Oral historians

Thompson, Paul (22 of 22).  Oral History of Oral History

  • Add a note
    Log in to add a note at the bottom of this page.
  • All notes
  • My notes
  • Hide notes
Please click to leave a note

The British Library Board acknowledges the intellectual property rights of those named as contributors to this recording and the rights of those not identified.
Legal and ethical usage »

Tags (top 25):
(No tags found for this item)
  • Type


  • Duration


  • Shelf mark


  • Recording date

    2012-11-22, 2013-03-11, 2013-05-23, 2013-07-12, 2013-08-13, 2013-09-18, 2014-09-01, 2014-12-02, 2015-04-28, 2016-03-31

  • Recording locations

    British Library, London (Tracks 1-20) Poplar (Tracks 21-22)

  • Interviewees

    Thompson, Paul, 1935- (speaker, male)

  • Interviewers

    Wilkinson, Robert (speaker, male)

  • Abstract

    Part 22: Lists people who were invited on to be advisers including Melvyn Bragg, Robert Blake, David Butler, Thomas Pakenham’s mother, the historical writer Lady Longford. Natasha’s mother, Tilly Edelman had been married to Maurice Edelman who had been a Labour MP, and helped to get Paul access to the Labour elite like Jack Jones and Jennifer Jenkins. Tilly also put Paul in touch with Jennifer Wingate whose husband ran the Wingate rust and they were taken with the idea of life stories. Their trust offered about £150,000. Paul decided to sell the Henry Moore which went for £230,000. [05:30] Setting up the trust and appointment of an oral history keeper. Mentions Rob Perks and his background. Christopher Roads was against appointing Rob but conceded . Some confusion in role and responsibility between Paul and Rob. Mentions Alan Ward, also Cathy Courtney and her key role in developing the Artists Lives strand. She does long interviews with a lot of detailed information about people’s lives. Jennifer led the development of the Living Memory of the Jewish Community. Ricki Burman and Bill Williams were involved. They went to see Elizabeth Maxwell for funding, but Robert Maxwell died before decisions were made. Ended up as a project on the Holocaust. City Lives was the other project in which. Jennifer was crucial. They went to see the Governor of the Bank of England which was a bizarre experience. He was only willing to give £3,000 to the project. [16:30] Mentions Sir Nicholas Goodison and his support. Met him at the London Stock Exchange. With his backing they managed to get City Lives going. Eventually Nicholas became the chairman of NLS. He got money for a number of projects including the history of science. Mentions Jack Rose as a possible funder who wriggled out of any commitment. [24:00] Methuen published City Lives interviews in Rebecca Abrams ‘Woman in a Man’s World’. But withdrew for any others. Christopher Roads was interested in the idea of getting funding through people paying for their own interviews. The British Library objected to the idea. Eventually Stephen Peretz-Brown agreed to be treasurer. He started sending out letters which had not been agreed and the British Library forced him to stop. The stress caused him to kill himself. Paul and Asa resigned their positions. Anthony Seldon wanted to do a project about elites. Roads did not like him it seemed because he was partly Jewish. The idea developed into a project about the Conservative Party. The project did not take off. Talks about Peter Hennessey. [36:20] The idea of an oral history competition. Decided to try a bigger project around the Millennium. The BL took it up but with no inclusion of NLS. Difficult time. The BBC took on the project but it was given no presence at the Millennium Dome. Paul mentions some of the successful projects that have happened. Talks about Roads and problems with him as a manager. Eventually the BL got rid of him. Crispin Jewitt took over. He was not very assertive and let the National Sound Archive be dissolved. [44:20] Talks about Voice of the Past. Paul was asked to write the first edition of Voice of the Past by Keith Thomas. The technical section was always difficult due to the rapidity of technological changes. Talks about writing the section on the history of oral history. Talks about The Edwardians project, Got funding from the SSRC, Describes the workings of the project and the idea of developing an archive to house the recordings. [52;25] In 2012 Rob suggested writing a 4th edition. OUP had published the earlier editions. Responsibility was transferred to their American office which was problematic until Rob sorted it out. Talks about American publications of a high quality e.g. the McSweeney disaster series. When Paul first went to America it was on the history of great men. Academic activity is less successful in the UK as opposed to the USA. Not so keen these days on Heritage Lottery Fund. Some funded projects are ephemeral. Others producing events but little oral history heritage of long term value. Talks about the failure to get funding for a Wivenhoe artists from HLF. [1:00:47] Interviewing pioneer social researchers. Has recorded some vivid material like the work of Raymond Firth. Jack Goody spoke about his anthropological work in Ghana. Some of his key research decisions taken in consultation with the colonial authorities. Jack carried out an international retirement project on the cultural significance of flowers. [1:06:40] Had to totally redo the project section for the new 4th edition. New chapters on oral history around the world and parallel forms – describes some of them. Audio visual work can be challenging. Gives examples of projects around the world e.g. China and Latin America [1:15:20] Asked about any emerging problems in the UK. Worries around the academic situation.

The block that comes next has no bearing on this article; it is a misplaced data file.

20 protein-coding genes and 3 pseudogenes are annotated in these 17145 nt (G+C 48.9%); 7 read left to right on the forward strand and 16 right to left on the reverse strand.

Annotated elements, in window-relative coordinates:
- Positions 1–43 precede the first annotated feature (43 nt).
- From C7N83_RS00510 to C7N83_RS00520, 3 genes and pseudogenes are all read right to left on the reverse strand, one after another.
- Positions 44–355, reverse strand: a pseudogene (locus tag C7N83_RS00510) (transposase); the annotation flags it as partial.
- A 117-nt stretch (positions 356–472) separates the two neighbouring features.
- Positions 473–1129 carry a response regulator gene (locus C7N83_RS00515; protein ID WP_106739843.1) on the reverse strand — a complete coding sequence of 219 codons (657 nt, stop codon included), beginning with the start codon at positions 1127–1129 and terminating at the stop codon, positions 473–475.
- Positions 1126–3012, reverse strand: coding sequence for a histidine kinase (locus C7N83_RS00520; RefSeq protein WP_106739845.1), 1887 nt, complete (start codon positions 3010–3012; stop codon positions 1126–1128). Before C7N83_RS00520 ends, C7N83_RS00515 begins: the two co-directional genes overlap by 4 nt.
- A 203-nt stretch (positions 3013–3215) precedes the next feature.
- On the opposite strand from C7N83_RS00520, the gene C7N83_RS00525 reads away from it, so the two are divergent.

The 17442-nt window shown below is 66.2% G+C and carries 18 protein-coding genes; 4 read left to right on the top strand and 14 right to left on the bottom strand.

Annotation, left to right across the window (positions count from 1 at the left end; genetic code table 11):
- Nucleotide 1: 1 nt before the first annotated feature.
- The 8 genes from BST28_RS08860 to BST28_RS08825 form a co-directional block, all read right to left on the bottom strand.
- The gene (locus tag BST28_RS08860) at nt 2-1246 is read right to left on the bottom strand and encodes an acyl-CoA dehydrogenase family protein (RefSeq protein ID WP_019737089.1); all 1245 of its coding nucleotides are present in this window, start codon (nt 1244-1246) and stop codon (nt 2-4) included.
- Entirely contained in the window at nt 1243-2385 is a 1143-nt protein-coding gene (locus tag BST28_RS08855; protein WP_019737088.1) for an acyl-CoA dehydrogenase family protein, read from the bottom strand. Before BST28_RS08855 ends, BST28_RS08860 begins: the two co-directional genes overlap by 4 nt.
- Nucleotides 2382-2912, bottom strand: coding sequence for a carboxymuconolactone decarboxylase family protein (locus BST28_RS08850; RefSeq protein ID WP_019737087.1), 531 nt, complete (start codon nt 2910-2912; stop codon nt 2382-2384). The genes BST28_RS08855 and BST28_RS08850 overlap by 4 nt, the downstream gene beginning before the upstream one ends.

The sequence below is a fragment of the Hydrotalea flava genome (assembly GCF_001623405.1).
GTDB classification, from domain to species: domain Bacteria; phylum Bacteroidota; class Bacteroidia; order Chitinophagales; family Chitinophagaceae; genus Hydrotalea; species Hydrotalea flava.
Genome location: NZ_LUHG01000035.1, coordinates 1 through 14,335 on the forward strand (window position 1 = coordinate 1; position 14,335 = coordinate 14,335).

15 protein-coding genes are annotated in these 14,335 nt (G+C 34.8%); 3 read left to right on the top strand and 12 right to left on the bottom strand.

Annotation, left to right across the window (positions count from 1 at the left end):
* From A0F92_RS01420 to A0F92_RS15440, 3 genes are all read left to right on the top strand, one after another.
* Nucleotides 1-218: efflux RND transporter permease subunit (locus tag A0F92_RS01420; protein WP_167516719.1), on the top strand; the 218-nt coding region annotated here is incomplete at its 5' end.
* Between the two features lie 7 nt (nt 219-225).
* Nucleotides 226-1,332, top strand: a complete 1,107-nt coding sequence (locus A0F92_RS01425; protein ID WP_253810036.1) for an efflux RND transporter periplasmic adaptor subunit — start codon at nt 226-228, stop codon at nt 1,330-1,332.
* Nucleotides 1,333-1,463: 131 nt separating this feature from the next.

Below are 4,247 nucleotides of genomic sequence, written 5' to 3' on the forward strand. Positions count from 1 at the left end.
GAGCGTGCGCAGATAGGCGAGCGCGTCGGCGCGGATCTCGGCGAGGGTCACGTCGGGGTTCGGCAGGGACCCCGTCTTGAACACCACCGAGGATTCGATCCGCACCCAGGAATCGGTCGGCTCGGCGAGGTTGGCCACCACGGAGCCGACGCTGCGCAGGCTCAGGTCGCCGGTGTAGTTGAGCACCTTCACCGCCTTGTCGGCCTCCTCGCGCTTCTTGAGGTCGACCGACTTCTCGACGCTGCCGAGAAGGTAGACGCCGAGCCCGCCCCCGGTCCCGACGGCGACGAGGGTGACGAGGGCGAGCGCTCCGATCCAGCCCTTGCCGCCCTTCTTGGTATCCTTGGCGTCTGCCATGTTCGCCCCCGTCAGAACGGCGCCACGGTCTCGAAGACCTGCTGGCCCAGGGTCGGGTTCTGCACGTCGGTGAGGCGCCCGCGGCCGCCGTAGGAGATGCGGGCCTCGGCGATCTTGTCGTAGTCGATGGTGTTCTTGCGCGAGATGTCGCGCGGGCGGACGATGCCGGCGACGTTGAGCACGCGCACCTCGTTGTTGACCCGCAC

• Description

    Life story interview with Paul Thompson, co-founder of National Life Stories.

  • Metadata record:

    View full metadata for this item